The BBC asks the question about the relevance of AQ in the Arab Spring. Actually, I am going to disagree in part with some of the conclusions of the writer of the piece because I think that he has not been able to spot the influence of AQ in a couple of countries, such as in Morocco. On the other hand, I note that one of his sources is a Libyan who is an ex-AQ operative:
“What we are witnessing now is completely against their methods or understanding of how to make change,” argues Noman Benotman, a former Libyan jihadist who knew Osama Bin Laden in Afghanistan but now works at the counter-extremist think tank, the Quilliam Foundation.
Although Nato’s military commander talked of “flickers” of al-Qaeda in Libya, European officials say they see no signs of a significant presence for the organisation.
And while some Islamists, often former members of the Libyan Islamic Fighting Group, are involved, they are seen as focused on confronting Colonel Muammar Gaddafi at home and not being subscribers to al-Qaeda’s wider ambitions.
Mr Benotman also says he has seen jihadists whom he knows in Libya change the way they behave and talk in the past two months.
“The way they start to make statements or to understand the conflicts is unbelievable, beyond my imagination. The only explanation I can offer is because they have been affected – whether they like it or not – by the wave of democracy.”
These are the same points that I have raised about how these Libyans have been behaving. It would seem that they are only serious up to a point, at least for now, whilst they are fighting for their own country, and their own families. (a bit different than fighting an alleged enemy in another country).
The author only identifies Yemen as having potential for AQ to exploit, but I disagree with him on that score. I would suggest that there is a possibility of AQ exploiting the situation in Syria as well as in Yemen. The reason is that the Salafists are tied to AQ. This is also true with regard to the control that Hamas wields over the Gaza strip, where they are being challenged by Salafists (which might explain the negotions between Hamas and Fatah – the Salafists being a common enemy to both). I think it is probable that the Salafists are behind the trouble in Syria – the Iranian Republican Guard has been in Syria and has been assisting with the bloody crackdown over more recent weeks that has led to a sharply increasing death toll in Syria.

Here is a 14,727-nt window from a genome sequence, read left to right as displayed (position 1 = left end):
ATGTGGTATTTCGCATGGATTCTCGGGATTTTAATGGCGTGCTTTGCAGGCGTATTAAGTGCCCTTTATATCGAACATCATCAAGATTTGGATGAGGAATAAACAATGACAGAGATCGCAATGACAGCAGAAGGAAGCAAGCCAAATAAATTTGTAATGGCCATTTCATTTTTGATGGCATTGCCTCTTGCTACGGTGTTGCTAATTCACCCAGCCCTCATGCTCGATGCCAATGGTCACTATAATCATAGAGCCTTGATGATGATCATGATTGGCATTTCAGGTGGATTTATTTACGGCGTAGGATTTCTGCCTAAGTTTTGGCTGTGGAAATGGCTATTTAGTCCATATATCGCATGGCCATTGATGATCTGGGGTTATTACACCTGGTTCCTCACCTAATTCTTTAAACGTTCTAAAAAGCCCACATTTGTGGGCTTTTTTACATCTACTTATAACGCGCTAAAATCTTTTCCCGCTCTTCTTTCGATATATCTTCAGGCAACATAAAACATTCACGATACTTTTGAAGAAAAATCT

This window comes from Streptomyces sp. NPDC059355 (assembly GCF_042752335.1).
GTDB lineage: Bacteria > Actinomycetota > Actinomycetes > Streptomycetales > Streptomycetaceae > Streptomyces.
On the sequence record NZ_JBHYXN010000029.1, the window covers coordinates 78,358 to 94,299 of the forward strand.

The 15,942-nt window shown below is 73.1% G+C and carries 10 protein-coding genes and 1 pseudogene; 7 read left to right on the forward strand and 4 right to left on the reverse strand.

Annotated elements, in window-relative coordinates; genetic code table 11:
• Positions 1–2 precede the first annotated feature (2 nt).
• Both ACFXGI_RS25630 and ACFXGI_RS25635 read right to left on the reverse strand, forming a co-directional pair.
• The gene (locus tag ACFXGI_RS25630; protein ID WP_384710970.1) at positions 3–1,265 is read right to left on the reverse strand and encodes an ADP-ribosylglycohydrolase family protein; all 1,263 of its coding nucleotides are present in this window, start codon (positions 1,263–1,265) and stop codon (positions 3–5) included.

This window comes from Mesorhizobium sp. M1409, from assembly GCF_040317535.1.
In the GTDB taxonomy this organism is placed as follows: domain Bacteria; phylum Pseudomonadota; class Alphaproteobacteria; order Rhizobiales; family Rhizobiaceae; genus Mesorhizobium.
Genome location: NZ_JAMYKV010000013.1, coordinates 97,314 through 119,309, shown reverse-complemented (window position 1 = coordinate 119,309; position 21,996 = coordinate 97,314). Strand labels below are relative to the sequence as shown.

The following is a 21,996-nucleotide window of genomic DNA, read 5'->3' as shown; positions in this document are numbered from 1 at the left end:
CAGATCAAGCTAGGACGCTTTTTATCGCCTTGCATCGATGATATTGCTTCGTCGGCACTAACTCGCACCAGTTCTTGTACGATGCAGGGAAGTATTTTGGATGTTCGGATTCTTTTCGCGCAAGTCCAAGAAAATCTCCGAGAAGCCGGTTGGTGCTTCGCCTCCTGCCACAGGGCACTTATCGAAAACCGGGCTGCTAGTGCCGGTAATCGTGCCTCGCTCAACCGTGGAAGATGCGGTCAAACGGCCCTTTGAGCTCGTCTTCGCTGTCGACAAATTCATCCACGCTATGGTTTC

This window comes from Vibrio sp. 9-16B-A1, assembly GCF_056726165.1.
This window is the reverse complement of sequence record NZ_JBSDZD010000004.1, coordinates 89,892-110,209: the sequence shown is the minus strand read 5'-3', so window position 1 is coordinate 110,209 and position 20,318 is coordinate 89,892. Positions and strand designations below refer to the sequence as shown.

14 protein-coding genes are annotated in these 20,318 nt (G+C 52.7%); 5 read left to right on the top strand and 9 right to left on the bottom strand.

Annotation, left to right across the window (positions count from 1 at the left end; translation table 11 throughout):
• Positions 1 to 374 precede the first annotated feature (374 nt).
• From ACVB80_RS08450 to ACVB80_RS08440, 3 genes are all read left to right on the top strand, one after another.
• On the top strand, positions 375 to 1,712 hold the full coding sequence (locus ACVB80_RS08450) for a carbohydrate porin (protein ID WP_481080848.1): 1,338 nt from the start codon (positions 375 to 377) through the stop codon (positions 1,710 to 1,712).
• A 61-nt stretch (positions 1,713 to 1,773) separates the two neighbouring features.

Also, whilst AQ has been caught on the back foot, it would seem that the political aims of MB are coming to fruition in the region. I can see no real difference between the major aims of both groups, but I can see religious differences between them. This means that there is a double threat, from AQ as well as from MB, and perhaps the writer is blind to the influence of Muslim Brotherhood, as well as the inherent dangers of the rise of Iran that would be assisted if Muslim Brotherhood was to seize power in Egypt.
In Bahrain it would seem that the protests have been backed by Iran, and this explains the manner in which the crack down has taken place. Although the crackdown has been brutal it has not been as bad as in Syria or Libya were most of the deaths have occurred. It is hard to tell whether AQ has had a role in Bahrain, probably because those leading the protests have been Shia rather than Sunni. The Salafists and AQ tend to be Sunni.
The strongest evidence of AQ is in Morocco, and also in Germany, where there are sleeper cells. A few months ago the Germans were on alert for a terrorist attack. Now comes the news that one cell has been busted in relation to that terror alert. There are sleeper cells in various countries, but this does not solve whether or not AQ is behind the Arab spring uprisings, or whether there are other agents of trouble, such as Iran, at work. I think it is a mixture, Iran, Communists, Salafists (AQ), Muslim Brotherhood, and other provocateurs. It is also probable that Russia has had a hand in the uprisings as well.